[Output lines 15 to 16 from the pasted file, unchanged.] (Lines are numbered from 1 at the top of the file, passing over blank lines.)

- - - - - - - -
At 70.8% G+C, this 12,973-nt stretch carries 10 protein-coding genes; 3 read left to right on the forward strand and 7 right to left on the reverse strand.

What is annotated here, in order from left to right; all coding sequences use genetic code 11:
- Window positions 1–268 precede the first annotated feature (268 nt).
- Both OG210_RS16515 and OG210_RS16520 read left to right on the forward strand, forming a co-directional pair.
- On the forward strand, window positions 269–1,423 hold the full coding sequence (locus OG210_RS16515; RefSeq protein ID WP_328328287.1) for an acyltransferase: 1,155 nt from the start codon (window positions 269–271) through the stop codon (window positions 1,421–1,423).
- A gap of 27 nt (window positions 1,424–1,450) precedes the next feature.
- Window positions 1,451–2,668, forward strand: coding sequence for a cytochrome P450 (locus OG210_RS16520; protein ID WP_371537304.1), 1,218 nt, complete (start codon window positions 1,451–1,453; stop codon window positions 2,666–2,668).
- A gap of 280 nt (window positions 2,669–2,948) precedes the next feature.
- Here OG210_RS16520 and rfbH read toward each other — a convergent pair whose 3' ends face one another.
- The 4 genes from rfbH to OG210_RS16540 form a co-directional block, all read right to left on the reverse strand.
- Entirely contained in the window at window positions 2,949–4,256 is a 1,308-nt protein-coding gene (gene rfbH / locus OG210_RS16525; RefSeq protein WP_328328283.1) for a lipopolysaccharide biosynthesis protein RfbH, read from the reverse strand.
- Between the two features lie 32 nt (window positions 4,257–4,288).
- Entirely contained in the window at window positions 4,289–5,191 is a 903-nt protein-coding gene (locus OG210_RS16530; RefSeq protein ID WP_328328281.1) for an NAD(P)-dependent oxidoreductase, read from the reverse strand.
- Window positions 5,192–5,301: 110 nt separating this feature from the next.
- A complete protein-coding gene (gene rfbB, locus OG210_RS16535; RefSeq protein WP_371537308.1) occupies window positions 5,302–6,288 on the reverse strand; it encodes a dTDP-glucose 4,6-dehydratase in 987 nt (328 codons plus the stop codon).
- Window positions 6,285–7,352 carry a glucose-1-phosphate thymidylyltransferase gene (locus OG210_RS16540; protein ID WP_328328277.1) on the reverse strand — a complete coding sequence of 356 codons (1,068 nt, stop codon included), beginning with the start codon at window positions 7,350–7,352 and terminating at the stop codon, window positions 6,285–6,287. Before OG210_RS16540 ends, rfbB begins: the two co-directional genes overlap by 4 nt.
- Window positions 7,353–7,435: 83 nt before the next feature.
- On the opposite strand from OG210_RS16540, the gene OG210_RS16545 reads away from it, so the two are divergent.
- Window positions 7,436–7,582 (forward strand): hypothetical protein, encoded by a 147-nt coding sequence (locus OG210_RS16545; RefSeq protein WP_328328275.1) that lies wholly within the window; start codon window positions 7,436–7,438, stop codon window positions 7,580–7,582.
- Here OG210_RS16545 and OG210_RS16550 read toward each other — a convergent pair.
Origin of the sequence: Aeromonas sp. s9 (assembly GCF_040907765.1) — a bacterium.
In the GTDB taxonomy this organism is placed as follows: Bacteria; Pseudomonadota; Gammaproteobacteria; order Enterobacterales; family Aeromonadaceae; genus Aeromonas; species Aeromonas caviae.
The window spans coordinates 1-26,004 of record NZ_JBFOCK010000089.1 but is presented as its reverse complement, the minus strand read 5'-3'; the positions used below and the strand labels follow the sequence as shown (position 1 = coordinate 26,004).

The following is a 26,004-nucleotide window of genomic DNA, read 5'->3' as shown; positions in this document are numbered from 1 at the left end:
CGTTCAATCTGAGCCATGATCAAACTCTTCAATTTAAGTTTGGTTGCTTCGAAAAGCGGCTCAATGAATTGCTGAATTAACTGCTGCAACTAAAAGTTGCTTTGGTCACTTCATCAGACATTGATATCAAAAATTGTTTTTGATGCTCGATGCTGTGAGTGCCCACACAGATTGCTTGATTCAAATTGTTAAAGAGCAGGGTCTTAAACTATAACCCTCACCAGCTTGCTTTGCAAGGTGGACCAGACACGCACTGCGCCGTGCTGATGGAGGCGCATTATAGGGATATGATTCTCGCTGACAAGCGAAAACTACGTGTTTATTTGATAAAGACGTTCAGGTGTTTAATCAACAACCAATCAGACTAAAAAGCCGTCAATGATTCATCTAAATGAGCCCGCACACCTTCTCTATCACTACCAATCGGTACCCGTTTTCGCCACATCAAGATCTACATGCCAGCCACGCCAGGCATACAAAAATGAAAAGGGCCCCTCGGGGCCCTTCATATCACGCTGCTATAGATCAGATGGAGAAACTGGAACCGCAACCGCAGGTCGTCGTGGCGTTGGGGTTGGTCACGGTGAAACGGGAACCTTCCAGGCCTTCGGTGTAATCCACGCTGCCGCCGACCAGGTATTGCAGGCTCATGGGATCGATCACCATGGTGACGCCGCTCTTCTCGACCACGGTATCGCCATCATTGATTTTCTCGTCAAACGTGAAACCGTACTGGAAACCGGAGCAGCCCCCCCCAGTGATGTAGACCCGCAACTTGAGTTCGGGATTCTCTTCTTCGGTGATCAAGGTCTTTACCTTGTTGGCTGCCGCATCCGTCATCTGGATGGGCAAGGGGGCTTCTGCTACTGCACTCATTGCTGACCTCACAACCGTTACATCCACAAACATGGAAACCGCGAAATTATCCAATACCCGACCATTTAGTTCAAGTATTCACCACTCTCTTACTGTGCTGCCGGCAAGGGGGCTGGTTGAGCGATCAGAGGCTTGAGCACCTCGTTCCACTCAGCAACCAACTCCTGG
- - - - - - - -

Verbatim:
- A complete protein-coding gene (gene rfbB, locus OG210_RS16535; RefSeq protein WP_371537308.1) occupies window positions 5,302–6,288 on the reverse strand; it encodes a dTDP-glucose 4,6-dehydratase in 987 nt (328 codons plus the stop codon).
- Window positions 6,285–7,352 carry a glucose-1-phosphate thymidylyltransferase gene (locus OG210_RS16540; protein ID WP_328328277.1) on the reverse strand — a complete coding sequence of 356 codons (1,068 nt, stop codon included), beginning with the start codon at window positions 7,350–7,352 and terminating at the stop codon, window positions 6,285–6,287. Before OG210_RS16540 ends, rfbB begins: the two co-directional genes overlap by 4 nt.